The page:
A colon growth hormone could pave way for treating aging-related disorders – FierceBiotech

Researchers say they have found a growth hormone in the colon that helps damage DNA, which aides in the aging process. The finding could lead to new therapeutic approaches to aging-associated disorders like cancer. 

Whereas circulating pituitary growth hormones decline with age, non-pituitary growth hormones, or npGH, increase with age. That means the colon tissue growth hormone helps initiate the first stages of tumor development and influence the aging process, Cedars-Sinai Medical Center researchers said in research published in the journal Cell Reports. 

At the core of the issue is npGH blocking a certain protein from protecting DNA from damage. The protein, p53, is a tumor suppressor that helps repair DNA, but it can also awaken growth hormones.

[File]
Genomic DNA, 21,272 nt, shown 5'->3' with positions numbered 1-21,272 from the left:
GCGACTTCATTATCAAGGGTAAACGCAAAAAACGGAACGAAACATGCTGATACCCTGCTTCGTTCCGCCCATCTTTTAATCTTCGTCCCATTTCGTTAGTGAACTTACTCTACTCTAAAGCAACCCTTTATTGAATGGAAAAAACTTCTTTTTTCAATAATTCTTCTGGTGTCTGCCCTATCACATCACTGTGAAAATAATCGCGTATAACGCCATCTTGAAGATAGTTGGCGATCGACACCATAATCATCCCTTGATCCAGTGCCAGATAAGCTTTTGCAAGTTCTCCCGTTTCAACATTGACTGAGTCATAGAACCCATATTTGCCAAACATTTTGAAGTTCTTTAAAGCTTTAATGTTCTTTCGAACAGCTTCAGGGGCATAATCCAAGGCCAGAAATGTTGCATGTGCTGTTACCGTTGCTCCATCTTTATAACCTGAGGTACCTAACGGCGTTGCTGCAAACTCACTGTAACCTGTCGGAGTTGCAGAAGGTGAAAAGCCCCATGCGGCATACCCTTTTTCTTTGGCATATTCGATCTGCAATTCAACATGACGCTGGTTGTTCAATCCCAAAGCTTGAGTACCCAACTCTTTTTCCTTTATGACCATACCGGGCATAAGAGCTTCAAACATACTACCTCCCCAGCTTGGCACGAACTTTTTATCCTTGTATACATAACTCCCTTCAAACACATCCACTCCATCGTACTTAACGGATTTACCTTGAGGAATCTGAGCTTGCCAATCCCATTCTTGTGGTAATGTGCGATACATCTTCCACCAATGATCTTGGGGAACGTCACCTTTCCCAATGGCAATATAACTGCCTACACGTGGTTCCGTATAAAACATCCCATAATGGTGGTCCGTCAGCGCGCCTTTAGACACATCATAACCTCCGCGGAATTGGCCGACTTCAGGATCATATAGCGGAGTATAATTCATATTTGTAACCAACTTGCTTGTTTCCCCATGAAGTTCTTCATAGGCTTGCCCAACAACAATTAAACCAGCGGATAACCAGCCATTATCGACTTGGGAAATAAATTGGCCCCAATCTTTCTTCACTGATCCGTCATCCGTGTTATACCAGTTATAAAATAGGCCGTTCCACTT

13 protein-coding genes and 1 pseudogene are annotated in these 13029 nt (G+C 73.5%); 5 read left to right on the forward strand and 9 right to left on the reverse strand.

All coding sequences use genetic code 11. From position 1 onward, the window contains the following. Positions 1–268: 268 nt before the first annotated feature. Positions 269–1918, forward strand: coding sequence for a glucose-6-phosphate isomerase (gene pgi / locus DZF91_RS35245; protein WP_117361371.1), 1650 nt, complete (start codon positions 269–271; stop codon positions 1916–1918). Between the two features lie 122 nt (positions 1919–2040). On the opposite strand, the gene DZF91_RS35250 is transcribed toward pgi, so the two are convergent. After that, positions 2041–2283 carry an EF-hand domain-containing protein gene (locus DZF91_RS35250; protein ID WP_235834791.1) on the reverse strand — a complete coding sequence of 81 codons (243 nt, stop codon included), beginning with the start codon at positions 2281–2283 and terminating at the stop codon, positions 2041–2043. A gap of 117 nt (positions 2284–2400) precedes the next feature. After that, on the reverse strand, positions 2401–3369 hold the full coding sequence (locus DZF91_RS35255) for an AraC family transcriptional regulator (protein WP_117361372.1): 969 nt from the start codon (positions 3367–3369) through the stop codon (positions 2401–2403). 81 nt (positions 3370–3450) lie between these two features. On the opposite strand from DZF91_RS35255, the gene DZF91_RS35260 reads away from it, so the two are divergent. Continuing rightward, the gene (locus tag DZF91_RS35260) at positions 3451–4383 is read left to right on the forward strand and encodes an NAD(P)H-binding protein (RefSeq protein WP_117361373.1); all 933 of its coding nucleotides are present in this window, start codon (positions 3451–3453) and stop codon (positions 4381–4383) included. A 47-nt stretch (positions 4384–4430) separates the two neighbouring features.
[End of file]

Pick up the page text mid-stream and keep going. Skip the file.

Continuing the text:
Investigators at the Los Angeles institution studied DNA repair in the colon by using 3D cultures from stem cells that mimic human colon tissue. They found that npGH blocked p53 from performing its DNA repair duties, which led to further DNA damage. 

RELATED: Elevian snags $40M for stroke recovery and age-related diseases

Damaged DNA is a central part of the aging process. Thus, the new findings point to npGH as a potential target for available medicines.

By interfering with npGH’s signaling, available drugs could be used to block the growth hormone receptor as an anti-aging therapy and potentially also help alleviate effects from DNA-damaging therapies for patients with cancer, including chemotherapy and radiation therapy, the researchers said. 

“The findings were quite striking,” said Vera Chesnokova, Ph.D., an associate professor of medicine and the lead author, in a statement

Anti-aging continues to be a hot area of drug development and investment activities. Biotech Elevian picked up $40 million in series A funds in September to bankroll phase 1 trials of its lead program in stroke recovery. 

Elsewhere in the anti-aging arena, Unity Biotechnology said its small-molecule inhibitor UBX1325 was well tolerated in patients with advanced vascular eye disease. The news was a boon for the company after having dropped its lead program in knee pain a year earlier. 

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